Facebook Safe Check, Snapchat stories, Instagram hashtags and more. (iStock)

Gone are the days when you had to find the news to stay informed. The news, tragic or otherwise, will always find you.

On Sunday, as news organizations reported a horrific shooting in an Orlando nightclub, phones lit up across time zones — on nightstands, under pillows, in pockets and in hands — glowing with texts, notifications and alerts. So many push alerts.

But that’s what kept Blake Roytek of Chicago in the loop.

[Redditors checked /r/news for updates on the Orlando Shooting. Instead, they found a war.]

“It’s important to note that it was Sunday morning, therefore I did not wake up to CNBC as I would on a weekday,” the self-identified news junkie said.

Several Washington Post employees asked their social media networks to tell us how they first received the news of the Orlando shooting. This is what we found.

For those who prefer to spend their Sundays breaking from their work-week routine, a push alert when major news happens can be their first interaction with media for the day. Such was the case for the majority of people who responded to our call-outs. The CNN, New York Times, Associated Press, Wall Street Journal and Washington Post apps were among the most common sources of push notifications.

Push notifications from Katie Rivas’s GroupMe app beat her CNN push alert by just a few minutes. The urgent messages were from her work colleagues. “Contact interns in Orlando ASAP,” a message read.

Rivas, an IT consultant who lives in Georgia and who was on vacation in Europe, watched from afar. “They are in Orlando for their ‘intern challenge,’” Rivas said via direct message. “It’s the first week of their internship and they were about 0.5 miles away from the incident.”

[Facebook activates ‘Safety Check’ in Orlando]

Chicagoan Dave Adams got another kind of push alert. Scrolling on Sunday, in the midst of “likes” and comments, he saw something he had not seen before: Facebook alerted him that one of his friends in Orlando had been marked safe.

Adams didn’t even stop to check the news. First, he texted the friend and “then went back to Facebook to see what the hell had happened,” he said.

Facebook introduced the Safety Check feature in 2014. According to Facebook, Sunday’s Safety Check in Orlando was triggered by a “community-generated” effort to report on statuses of users’ friends and family. It was the first time Facebook deployed the feature in the United States.

“I got notifications all within a half-hour from three of my family members who live in Orlando,” said Katelyn Lewis of Georgia. “I woke up to the notifications, and after the third, I took to a Google search on my phone.”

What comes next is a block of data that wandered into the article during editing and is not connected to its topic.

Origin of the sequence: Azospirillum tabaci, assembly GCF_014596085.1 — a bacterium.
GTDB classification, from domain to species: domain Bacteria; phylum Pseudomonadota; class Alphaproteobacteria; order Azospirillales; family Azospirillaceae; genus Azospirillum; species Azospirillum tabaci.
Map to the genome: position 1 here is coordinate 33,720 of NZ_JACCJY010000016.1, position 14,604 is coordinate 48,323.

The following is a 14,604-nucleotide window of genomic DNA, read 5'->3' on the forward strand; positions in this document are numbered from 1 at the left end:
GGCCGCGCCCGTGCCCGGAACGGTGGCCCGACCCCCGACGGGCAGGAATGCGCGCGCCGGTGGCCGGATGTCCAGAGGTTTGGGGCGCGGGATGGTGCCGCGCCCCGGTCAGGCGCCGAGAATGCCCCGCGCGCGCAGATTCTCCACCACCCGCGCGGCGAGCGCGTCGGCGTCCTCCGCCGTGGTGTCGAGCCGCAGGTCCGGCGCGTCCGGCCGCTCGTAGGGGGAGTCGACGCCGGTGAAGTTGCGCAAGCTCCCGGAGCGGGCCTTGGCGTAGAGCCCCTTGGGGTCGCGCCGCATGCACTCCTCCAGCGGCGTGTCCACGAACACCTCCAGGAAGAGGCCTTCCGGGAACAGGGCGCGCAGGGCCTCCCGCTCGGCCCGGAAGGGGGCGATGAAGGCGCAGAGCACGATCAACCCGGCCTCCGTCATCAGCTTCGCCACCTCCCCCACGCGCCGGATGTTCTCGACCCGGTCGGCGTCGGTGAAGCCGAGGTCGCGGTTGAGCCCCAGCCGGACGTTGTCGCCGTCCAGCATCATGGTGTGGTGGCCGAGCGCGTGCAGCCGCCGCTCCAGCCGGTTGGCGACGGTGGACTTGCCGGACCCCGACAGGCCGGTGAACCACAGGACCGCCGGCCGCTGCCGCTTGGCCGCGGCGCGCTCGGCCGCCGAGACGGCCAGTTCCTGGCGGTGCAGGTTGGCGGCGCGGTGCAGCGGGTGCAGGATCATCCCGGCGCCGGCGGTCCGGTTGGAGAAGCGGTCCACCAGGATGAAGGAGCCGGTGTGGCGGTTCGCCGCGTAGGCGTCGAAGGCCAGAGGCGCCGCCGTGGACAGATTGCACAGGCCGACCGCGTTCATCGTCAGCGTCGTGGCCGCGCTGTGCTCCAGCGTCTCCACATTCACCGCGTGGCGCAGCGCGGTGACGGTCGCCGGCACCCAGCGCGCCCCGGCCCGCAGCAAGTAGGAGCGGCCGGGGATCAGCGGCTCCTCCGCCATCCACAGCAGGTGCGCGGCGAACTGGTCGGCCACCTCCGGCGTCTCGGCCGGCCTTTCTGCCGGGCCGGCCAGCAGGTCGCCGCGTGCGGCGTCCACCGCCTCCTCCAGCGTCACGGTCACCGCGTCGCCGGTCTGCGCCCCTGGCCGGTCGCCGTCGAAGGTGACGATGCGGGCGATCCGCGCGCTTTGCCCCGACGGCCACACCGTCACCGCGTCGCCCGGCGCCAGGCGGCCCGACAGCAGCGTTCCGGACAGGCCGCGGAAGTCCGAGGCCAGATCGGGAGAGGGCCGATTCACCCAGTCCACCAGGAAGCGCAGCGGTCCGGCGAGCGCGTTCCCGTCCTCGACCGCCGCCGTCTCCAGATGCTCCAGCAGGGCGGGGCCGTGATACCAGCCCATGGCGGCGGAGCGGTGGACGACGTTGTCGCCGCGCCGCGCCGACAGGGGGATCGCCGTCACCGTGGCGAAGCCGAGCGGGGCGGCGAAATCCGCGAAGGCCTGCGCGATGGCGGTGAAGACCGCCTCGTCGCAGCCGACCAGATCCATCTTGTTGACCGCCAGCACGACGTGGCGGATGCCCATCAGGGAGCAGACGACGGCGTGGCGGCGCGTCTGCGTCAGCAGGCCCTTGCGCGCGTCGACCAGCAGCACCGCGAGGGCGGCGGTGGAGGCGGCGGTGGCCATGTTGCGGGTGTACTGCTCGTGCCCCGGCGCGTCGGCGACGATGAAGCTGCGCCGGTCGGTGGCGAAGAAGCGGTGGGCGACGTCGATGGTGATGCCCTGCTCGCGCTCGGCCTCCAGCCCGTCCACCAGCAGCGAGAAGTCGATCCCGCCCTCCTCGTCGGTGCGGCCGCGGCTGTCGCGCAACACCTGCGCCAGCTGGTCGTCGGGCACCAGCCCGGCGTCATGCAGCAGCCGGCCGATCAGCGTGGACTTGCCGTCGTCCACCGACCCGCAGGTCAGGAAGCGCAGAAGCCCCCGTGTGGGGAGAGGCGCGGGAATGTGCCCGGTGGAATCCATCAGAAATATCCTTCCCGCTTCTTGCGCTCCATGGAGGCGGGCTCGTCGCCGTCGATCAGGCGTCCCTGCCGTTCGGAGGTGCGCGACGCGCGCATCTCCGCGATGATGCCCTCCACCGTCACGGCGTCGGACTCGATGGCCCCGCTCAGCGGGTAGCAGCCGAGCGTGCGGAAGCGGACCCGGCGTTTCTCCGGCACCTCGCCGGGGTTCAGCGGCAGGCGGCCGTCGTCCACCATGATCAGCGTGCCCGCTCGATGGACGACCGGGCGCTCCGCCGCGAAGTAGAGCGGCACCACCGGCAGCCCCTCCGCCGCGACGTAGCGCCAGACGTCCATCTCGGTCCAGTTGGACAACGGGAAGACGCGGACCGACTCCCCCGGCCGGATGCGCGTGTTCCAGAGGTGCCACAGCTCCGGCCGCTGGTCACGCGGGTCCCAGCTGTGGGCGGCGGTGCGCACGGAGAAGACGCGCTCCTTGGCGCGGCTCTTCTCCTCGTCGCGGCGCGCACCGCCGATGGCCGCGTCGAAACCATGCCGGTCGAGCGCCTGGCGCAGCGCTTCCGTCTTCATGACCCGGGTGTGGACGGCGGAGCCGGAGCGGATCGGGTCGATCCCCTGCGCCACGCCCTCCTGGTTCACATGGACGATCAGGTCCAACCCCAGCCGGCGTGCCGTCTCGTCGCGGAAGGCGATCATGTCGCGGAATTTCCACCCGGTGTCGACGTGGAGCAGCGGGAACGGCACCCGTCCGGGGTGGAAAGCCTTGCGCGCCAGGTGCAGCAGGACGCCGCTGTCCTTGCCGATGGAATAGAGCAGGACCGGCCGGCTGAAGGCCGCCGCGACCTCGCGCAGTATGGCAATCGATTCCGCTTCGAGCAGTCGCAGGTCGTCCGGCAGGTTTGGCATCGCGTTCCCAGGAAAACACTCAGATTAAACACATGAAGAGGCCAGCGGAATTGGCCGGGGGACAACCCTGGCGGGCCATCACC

Of Lewis’s 10 friends in Orlando, eight had marked themselves “safe” on Facebook.

Not even the “pretty” social-media platforms, in their promised havens of smoothie bowls and dog-face filters, were immune to becoming news providers. More than 715,000 Instagram users posted photos using the #PrayforOrlando hashtag, and Snapchat users browsing stories in Discover found a live update from Snapchatters in Florida.

Liana Miller, who lives in Minneapolis, felt a bit embarrassed to admit that she found out about the shooting from Khloe Kardashian’s Instagram account. It’s the first app Miller checks in the morning and the last place she expects to learn of developing national news.

“I think there are a lot of people like me who go online for entertainment purposes only,” she said via a direct message. “We live in such an information dense society. And I personally feel like it’s overwhelming.”

But what about weekend unpluggers, the folks who are not nose-deep in Twitter at any given moment?

Sure, those who spent their Sunday deliberately free from computers, phones, TVs and radios spared themselves the inundation of early-morning push notifications and program-interrupting news breaks. But those alerts were replaced by equally unavoidable updates from some rather unexpected sources.

Take Kristen Jones Campbell, who learned of the shooting while approaching the San Mateo Bridge, in the San Francisco Bay, in her car. The news came not through her radio speakers but from on the overpass itself.

“They were holding a sign above the highway that said something like, ‘SF sending love to Orlando’ and had a rainbow flag,” Campbell said. “Lots of people were honking at them. I had to look it up when I got home.”

Lisa and Hazen Dempster’s pastor told congregants about an “act of terrorism” in Orlando during their 11:15 a.m. service at an Atlanta-area church that morning. Rosemary Schouten, in a tiny French village, found out from her neighbors. Loren Benoit heard the news aired over the PA system at Seattle’s Safeco Field as the Mariners prepared to face the Texas Rangers.

In an era of Twitter Moments, push alerts and other constant news delivery, in-person news can sometimes be the toughest to digest of them all. “I was so disoriented to hear bad news in person rather than from a screen, I hardly knew how to react,” said Ester Bloom, an editor at the Billfold who spent the evening nursing her newborn and found out from her husband. 

And among those who actively seek out news updates even on a quiet weekend morning is Meredith Dean of North Carolina, whose unconventional approach to staying informed proves just how ubiquitous “news providers” really are.

“Alexa, what’s the news for today?” she asked her Amazon Echo.

Upon request, the device deferred to an NPR briefing that began broadcasting updates from Orlando throughout Dean’s studio apartment.

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